Tuesday, July 17, 2007
I said: "We absolutely are NOT going to cook a whole lamb. On the beach. With 35 people coming for Bastille Day dinner."
He said: "Yes, we are."
I said: "The meat will be burnt in some parts and raw in others. And every dog in Santa Cruz county will be racing down the beach to attack the carcass."
He said: "Relax. I'll handle it."
(In this marriage "relax" means "stop your yammering because my mind is made up.")
The yammering, of course, continued. It accelerated as I fretted over whether UPS would deliver the lamb in time. It veered dangerously close to whining as I helped lug a 40-pound carton from house to car to beach house. And then I gave up and shut up, other than to ask, "WHY do you want to do this?"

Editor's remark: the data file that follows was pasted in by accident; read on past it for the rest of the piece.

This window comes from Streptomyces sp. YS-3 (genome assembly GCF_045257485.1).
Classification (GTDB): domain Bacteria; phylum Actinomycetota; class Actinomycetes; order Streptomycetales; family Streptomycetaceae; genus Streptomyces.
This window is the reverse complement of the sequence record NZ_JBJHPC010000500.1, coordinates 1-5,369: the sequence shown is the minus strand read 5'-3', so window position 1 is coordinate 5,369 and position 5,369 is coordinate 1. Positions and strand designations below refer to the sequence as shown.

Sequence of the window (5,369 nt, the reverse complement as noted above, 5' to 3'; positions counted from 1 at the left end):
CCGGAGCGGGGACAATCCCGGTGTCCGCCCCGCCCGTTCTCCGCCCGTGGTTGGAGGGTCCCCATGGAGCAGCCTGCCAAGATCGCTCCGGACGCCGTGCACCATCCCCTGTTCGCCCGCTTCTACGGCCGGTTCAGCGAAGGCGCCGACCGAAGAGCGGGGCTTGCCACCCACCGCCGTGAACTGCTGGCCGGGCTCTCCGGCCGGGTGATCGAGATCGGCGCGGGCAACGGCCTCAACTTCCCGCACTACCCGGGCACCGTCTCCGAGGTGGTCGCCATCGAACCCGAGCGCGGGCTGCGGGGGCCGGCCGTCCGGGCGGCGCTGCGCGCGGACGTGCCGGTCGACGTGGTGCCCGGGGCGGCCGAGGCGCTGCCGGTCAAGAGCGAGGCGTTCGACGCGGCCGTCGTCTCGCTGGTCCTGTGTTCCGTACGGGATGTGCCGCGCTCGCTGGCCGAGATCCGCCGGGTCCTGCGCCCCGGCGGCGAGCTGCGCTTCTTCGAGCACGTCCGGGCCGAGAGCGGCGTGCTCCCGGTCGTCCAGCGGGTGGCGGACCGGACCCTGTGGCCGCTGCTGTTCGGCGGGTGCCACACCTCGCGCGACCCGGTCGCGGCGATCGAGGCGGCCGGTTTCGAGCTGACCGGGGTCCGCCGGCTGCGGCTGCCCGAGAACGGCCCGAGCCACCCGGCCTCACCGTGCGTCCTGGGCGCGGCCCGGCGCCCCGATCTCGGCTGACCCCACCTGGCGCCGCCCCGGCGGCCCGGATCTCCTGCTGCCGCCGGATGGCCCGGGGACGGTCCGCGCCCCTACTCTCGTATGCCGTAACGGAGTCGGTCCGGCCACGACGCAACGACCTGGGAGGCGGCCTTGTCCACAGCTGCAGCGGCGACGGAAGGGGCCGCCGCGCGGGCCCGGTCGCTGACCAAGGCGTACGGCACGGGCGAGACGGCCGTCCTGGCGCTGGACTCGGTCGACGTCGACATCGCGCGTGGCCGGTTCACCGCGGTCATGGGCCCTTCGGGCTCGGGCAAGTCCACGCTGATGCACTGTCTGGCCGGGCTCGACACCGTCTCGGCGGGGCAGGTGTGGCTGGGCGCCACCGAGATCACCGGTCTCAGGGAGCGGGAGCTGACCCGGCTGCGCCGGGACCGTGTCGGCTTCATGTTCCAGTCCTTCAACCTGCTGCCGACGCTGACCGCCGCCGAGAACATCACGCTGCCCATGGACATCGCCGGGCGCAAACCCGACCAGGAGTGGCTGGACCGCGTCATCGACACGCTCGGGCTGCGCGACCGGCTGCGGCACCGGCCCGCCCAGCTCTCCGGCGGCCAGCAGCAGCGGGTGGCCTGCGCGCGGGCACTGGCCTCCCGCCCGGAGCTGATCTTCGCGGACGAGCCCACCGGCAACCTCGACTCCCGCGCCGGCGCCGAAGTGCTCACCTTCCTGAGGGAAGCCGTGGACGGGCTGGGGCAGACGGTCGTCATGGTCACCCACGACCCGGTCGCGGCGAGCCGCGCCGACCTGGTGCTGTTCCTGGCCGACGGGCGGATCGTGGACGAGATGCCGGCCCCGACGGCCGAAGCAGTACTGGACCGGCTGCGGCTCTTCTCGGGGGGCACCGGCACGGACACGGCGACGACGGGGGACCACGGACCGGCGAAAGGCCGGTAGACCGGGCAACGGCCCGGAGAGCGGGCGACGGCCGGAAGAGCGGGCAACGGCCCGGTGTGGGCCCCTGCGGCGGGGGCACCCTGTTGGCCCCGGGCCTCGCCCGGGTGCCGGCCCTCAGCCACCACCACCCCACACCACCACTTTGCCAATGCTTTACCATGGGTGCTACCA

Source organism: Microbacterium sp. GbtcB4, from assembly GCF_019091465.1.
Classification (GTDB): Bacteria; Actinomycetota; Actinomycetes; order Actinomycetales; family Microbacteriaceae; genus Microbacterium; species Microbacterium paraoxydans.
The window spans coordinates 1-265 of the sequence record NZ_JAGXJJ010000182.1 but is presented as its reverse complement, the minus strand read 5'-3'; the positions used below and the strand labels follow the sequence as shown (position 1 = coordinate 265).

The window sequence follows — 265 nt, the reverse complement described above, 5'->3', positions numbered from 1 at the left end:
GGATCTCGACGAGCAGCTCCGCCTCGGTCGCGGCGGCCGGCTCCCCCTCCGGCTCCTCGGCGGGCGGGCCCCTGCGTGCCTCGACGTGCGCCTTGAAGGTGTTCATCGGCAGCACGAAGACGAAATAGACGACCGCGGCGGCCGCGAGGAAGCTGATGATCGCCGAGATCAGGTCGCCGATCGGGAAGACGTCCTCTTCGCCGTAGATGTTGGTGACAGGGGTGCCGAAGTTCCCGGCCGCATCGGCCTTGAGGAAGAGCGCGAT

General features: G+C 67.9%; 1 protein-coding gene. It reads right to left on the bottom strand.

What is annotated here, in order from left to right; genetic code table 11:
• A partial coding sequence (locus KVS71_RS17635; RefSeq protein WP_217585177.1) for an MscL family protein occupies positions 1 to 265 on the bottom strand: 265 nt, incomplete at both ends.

"Because it's a challenge," I was told.
Should anyone want to undertake a similar challenge, I'd urge the rental of a professional grill with motorized spit. Do as I say; not as He did. Our lamb roasted on a MacGuyver-like contraption of two pieces of 3/4-inch T-top water pipe driven into the sand with a five-foot length of hollow, square steel rod threaded through the T-tops.
Securing the lamb onto the spit required sewing, balancing and cursing. Turning the spit immediately overwhelmed the wimpy little motor borrowed from our home grill. Instead, someone had to sit by the fire and hand-turn the beastie every five minutes. For five hours.
And the result? Some of the juiciest, tastiest lamb I've ever eaten -- redolent with the rosemary and garlic sewn into the carcass's cavity and steeped in the olive oil and lemon juice marinade.
A triumph, damnit. Murmurings of "a pig next year" already have me biting my tongue; yammering would be futile.